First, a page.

Gov. Abbott issues essential services order for the state

On Tuesday, Governor Greg Abbott ordered stricter social distancing guidelines throughout the state. 

The order, which takes effect Thursday, requires people to stay home unless they are conducting essential business or essential activity.  It is similar to stay home orders enacted in multiple other counties already. However, the governor is not calling this a “stay home” or “shelter in place” order because he wants to be clear that people can still visit grocery stores or go outside and exercise, as long as they follow social distancing guidelines. 

“By staying home, by reducing personal interactions, you are saving lives and you are improving the health of people across our entire state,” said Abbott. 

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Texans will need to follow strict social distancing guidelines for the next 30 days to help stop the spread of COVID-19, according to the governor.  Anyone conducting business or activities not deemed essential by the Department of Homeland Security’s guidelines is ordered to stay home. 

“Texans are expected to limit personal interactions that can lead to the spread of COVID-19, while also still having the freedom to conduct daily activities such as going to the grocery store, so long as you are following the presidential standard of good distance practices,” Abbott said. 

RELATED: Governor Abbott issues essential services order for Texas

The governor said other services may be added to the list with the approval of the Texas Division of Emergency Management.

This latest order will keep all schools in the state closed through May 4, though they may still continue online classes. Although, it does exempt religious services as long as they are still abiding by social distancing guidelines. 

“The efforts of Texans across the entire state have slowed the spread of the coronavirus, but, as the president has made clear, we are not yet done with our response,” said Abbott. 

Of the almost 43,000 Texans who have been tested for coronavirus so far, the governor said less than ten percent tested positive. Of those who tested positive, about 11 percent needed hospitalization, using about 2.4 percent of the available hospital beds designated to treat coronavirus patients in the state.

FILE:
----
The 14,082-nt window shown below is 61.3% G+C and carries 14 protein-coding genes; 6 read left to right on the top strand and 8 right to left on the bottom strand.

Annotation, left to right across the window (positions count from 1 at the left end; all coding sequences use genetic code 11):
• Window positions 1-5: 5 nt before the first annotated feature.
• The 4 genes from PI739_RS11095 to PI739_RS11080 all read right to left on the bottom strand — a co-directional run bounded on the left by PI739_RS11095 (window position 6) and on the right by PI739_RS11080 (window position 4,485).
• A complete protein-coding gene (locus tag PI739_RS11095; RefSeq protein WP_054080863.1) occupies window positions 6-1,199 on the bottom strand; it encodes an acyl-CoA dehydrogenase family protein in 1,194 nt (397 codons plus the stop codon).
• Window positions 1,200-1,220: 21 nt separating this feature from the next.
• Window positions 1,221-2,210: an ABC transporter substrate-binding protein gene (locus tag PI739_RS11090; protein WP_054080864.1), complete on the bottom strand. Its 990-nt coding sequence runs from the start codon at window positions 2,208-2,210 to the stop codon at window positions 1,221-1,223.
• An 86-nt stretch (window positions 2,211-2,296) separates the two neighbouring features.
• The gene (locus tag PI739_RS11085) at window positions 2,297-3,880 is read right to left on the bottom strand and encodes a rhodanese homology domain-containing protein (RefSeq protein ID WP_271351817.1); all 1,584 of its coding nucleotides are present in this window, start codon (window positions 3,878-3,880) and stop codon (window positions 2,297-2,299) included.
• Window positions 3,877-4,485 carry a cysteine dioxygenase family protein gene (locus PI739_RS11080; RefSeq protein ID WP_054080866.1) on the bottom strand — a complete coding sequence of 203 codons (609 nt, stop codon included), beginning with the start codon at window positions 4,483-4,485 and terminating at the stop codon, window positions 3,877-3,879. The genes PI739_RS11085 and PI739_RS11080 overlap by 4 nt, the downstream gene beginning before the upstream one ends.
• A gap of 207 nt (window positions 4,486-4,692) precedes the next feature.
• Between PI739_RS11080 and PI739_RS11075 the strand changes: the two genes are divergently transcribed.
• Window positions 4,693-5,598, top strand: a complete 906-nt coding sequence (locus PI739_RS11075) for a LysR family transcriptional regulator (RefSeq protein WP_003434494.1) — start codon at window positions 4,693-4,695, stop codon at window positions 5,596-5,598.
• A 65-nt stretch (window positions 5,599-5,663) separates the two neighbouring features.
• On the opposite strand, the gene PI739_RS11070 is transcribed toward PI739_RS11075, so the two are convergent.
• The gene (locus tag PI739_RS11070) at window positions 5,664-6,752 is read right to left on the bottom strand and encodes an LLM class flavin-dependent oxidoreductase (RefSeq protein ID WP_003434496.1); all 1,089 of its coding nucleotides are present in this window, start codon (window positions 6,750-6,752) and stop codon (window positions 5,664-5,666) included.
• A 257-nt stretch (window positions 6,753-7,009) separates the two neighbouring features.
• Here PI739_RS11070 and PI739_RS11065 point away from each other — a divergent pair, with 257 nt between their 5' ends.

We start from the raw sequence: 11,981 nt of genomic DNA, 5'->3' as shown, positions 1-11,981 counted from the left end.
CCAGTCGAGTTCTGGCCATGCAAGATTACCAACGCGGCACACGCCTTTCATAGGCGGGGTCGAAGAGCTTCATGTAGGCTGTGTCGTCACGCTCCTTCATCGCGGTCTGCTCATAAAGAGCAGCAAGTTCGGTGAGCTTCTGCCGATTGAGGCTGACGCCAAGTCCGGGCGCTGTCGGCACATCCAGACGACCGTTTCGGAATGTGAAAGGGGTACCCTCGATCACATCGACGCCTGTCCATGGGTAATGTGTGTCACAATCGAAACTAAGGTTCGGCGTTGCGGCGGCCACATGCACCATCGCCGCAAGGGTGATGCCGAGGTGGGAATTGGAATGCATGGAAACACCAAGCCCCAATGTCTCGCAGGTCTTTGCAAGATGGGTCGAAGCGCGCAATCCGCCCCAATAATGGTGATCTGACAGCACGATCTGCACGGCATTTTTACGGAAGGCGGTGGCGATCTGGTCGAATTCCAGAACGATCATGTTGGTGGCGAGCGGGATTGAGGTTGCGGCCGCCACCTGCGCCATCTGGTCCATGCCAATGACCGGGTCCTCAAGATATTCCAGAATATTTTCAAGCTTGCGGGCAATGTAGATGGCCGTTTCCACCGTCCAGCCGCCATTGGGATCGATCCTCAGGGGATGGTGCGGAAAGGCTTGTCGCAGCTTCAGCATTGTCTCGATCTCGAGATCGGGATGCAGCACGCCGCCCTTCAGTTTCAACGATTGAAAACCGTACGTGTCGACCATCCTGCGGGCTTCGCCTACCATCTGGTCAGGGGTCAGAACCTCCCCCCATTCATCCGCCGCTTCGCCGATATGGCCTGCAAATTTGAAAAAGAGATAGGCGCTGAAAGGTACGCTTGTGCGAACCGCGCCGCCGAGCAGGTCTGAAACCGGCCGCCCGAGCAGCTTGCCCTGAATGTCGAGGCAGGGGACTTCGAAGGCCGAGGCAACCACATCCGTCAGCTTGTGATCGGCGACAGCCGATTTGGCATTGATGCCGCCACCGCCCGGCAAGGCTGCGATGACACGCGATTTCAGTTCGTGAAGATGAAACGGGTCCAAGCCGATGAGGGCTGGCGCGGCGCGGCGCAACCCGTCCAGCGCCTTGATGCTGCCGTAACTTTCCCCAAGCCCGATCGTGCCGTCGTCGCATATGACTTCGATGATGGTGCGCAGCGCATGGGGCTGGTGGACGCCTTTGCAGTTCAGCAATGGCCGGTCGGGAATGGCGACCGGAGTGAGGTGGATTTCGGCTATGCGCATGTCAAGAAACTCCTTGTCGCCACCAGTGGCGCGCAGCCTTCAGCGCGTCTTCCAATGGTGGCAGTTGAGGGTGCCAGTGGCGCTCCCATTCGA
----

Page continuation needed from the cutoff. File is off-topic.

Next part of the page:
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“With a heavy heart, I share with you that we have now lost 41 Texans to fatality connected with COVID-19,” Abbott said. 

By mandating stricter guidelines statewide, the governor hopes to lessen the surge of COVID-19 patients, conserving hospital beds, respirators and personal protection equipment for those who will need it. 

“There’s no secret that the supply chain is taking quite a shock, but when the governor’s been talking to hospital CEOs, they’re on a rationing program right now so that they don’t completely run out,” said Texas Division of Emergency Management Chief Nim Kidd.

“If we do the things being asked of us, we are not going to have to have a civic center turned into a hospital in Texas,” said House Speaker Dennis Bonnen. 

While social distancing may be uncomfortable and inconvenient, Bonnen said, overall, the sacrifices we need to make right now are not major. 

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“Seniors in high school in World War II, they were going to war in a foreign land. We’re just asking you to stay home. We’re asking you to keep your distance from each other and then we’ll get through this,” said Bonnen. 

“Together we will persevere through this for another month. Together we are going to heal our state,” Abbott said.

Anyone found in violation of the governor’s latest order can be fined up to $1,000 or sentenced to up to 180 days in jail. They can also be subject to a quarantine order by the Texas Department of State Health Services. 

For the full list of essential services visit the TDEM website. 


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